Rating: ***

Book Review: Faceless Killers by Henning Mankell


Around The World For a Good Book selection for: Sweden

Author: Henning Mankell
Title: Faceless Killers
Publication Info:  New York : New Press, c1997.
ISBN: 156584341X

Summary/Review:

An elderly couple are brutally murdered in their farmhouse near a provincial Swedish town.  It’s detective Kurt Wallender’s job to solve this crime, but shocking as the murders are, they are secondary (maybe tertiary) to this novel.  The woman’s dying word “foreigner” stirs up the local community against refugees who are pouring into nearby camps.  Violence against the refugees and ultimately another murder make Sweden’s refugee policy (circa 1990) central to this novel as well as providing more crimes for Wallender to solve.

This novel is also a psychological portrait of Wallender.  He’s aging, conservative, his wife has left him, he eats poorly, he drinks too much and he’s somewhat lecherous.  The only thing he’s good at is being a detective and even there he fails to heed the advice of one of his colleagues in the police department.  In short he’s every cliche of a police detective, and yet he comes across as a full-fleshed, complex, and sympathetic character.  He’s reminiscent of a less-whimsical Inspector Morse.

I’m not sure if it’s Mankell or his translator but the writing is very spare and artless.  It is evocative of the cold, open landscape of rural Sweden.  This book is interesting in that through my American eyes I’ve always seen Sweden is very progressive so the controversy and racism regarding refugees was something I was completely unaware of.

I learned of this book from The Hieroglyphic Streets which contains links to other reviews.

Recommended books: Colin Dexter’s Inspector Morse novels.
Rating: ***1/2

Book Review: Dogside Story by Patricia Grace


Around The World For a Good Book selection for: New Zealand

Author: Patricia Grace
Title: Dogside Story
Publication Info: University of Hawaii Press (2002), Paperback, 304 pages
ISBN: 0824825845

Summary/Review:

Set just before the turn of the millennium in 2000, Dogside Story takes place in a rural Maori community historically born of a family feud.  The novel deals with family, using communication to resolve community problems, and the erosion of traditions as the younger people adopt the ways of the white people or move away to the cities.  Storytelling is important to the community and many wonderful stories are woven into the narrative. I struggled with this book due to dialogue which is rich in accents and lingo as well as the large cast of characters who I found difficult to sort out.  That of course is reader error and should not reflect poorly on this lyrical, insightful, and humorous novel.  Here’s a link to a much better review.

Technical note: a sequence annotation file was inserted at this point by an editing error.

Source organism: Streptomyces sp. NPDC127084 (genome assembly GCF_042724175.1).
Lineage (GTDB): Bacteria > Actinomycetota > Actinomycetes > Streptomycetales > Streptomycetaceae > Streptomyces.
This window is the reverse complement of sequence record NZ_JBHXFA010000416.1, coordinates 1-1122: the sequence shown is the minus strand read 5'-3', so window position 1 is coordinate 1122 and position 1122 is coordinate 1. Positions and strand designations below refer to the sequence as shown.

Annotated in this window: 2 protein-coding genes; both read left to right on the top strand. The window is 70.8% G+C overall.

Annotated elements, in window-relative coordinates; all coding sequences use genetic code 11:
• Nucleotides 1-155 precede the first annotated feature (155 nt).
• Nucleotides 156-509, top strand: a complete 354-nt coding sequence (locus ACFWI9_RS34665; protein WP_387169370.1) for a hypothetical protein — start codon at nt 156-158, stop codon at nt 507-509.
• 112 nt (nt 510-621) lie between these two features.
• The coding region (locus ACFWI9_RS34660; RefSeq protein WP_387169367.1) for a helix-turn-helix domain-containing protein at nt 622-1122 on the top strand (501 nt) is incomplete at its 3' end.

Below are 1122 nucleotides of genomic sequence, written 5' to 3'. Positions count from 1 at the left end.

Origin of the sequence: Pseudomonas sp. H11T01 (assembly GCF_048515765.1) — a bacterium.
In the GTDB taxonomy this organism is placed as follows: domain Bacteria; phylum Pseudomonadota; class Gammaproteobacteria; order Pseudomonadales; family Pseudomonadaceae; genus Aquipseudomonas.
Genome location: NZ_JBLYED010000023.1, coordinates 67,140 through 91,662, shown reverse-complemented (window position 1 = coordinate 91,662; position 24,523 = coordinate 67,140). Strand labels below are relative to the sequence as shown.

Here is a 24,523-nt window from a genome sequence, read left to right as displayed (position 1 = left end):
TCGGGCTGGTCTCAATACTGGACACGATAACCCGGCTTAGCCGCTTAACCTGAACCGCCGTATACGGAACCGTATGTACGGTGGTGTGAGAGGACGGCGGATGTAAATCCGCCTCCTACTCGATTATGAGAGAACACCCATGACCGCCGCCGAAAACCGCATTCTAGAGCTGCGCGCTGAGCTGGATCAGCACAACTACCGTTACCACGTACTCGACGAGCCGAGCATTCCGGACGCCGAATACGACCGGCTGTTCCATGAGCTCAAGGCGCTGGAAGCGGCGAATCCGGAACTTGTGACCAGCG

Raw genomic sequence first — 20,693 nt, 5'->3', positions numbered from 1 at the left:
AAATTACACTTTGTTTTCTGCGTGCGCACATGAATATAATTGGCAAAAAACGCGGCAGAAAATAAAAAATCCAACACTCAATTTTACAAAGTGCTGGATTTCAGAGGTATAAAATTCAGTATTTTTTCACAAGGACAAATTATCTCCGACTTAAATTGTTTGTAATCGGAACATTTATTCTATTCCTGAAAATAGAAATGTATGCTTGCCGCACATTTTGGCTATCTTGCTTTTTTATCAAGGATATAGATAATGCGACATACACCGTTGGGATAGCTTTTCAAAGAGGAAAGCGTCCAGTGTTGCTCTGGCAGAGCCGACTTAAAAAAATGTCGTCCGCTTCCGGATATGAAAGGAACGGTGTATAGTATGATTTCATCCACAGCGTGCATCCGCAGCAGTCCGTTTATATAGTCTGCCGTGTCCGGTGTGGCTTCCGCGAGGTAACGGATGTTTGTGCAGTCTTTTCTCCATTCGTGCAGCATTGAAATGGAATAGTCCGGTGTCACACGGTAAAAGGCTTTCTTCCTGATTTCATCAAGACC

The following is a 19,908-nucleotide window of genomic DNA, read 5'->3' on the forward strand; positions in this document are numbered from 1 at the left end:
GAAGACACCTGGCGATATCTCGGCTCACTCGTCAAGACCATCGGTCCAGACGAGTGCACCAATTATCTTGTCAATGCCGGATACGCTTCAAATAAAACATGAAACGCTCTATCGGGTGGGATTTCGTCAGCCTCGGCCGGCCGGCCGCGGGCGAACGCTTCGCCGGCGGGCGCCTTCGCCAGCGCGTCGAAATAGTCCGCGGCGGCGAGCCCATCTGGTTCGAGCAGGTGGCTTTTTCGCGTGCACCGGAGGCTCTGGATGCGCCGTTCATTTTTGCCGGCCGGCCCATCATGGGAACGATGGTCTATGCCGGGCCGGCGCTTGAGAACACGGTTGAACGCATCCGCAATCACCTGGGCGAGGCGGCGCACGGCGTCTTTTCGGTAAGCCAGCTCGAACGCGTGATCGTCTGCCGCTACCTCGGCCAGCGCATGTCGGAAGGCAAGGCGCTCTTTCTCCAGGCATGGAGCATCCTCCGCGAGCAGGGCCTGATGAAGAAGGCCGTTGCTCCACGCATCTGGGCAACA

Rating: ***

Book Review: The God of Small Things by Arundhati Roy


Around The World For a Good Book selection for: India

Author: Arundhati Roy
Title: The God of Small Things
Publication Info: Harper Perennial, 1998
ISBN: 0060977493

Summary/Review:

This challenging novel tells the story of a multi-generational family in southernmost India whose lives are changed in one day by a tragic incident. While the main story is set in 1969, Roy moves back and forth throughout the time focusing mainly on the young twins Estha and Rahel and the adults they become as a result of the novel.  Roy touches on post-colonialism, conflicts between Christianity and native beliefs, communism versus the status quo,  and the caste system.  While the story is heartbreaking and sometimes brutal, Roy has a way with words and composes some very beautiful sentences.

Recommended books: A Fine Balance by Rohinton Mistry and Atonement by Ian McEwan
Rating: ****

Book Review: Aya by Marguerite Abouet and Clement Oubrerie


Around The World For a Good Book selection for: Côte d’Ivoire

Author: Marguerite Abouet and Clement Oubrerie
Title: Aya
Publication Info: Drawn and Quarterly (2007)https://othemts.wordpress.com/wp-admin/post-new.php
ISBN: 1894937902

Summary/Review:

This beautifully illustrated graphic novel is set in Yop City, a working class neighborhood in Abidjan, Côte d’Ivoire in the 1970’s when the nation was prosperous and chic.  Abouet deliberately sets out to tell a story about Africa that is not about poverty and warfare.  The story is centered around the daily lives and flirtations of three young women.  <SPOILER> Of course there is some heavy stuff here when one of the young women becomes pregnant and is forced into marriage with the son of a wealthy Boss, but Abouet plays if off for comedy with the grown-ups as comic caricatures. </SPOILER>.  Oubrerie vibrantly illustrates this book bringing out the beautiful colors of the clothing and the city as well as the humanity of the characters.  I learned about this book via The Hieroglyphic Streets, where you can find more reviews, and apparently there are sequels that are worth checking out too.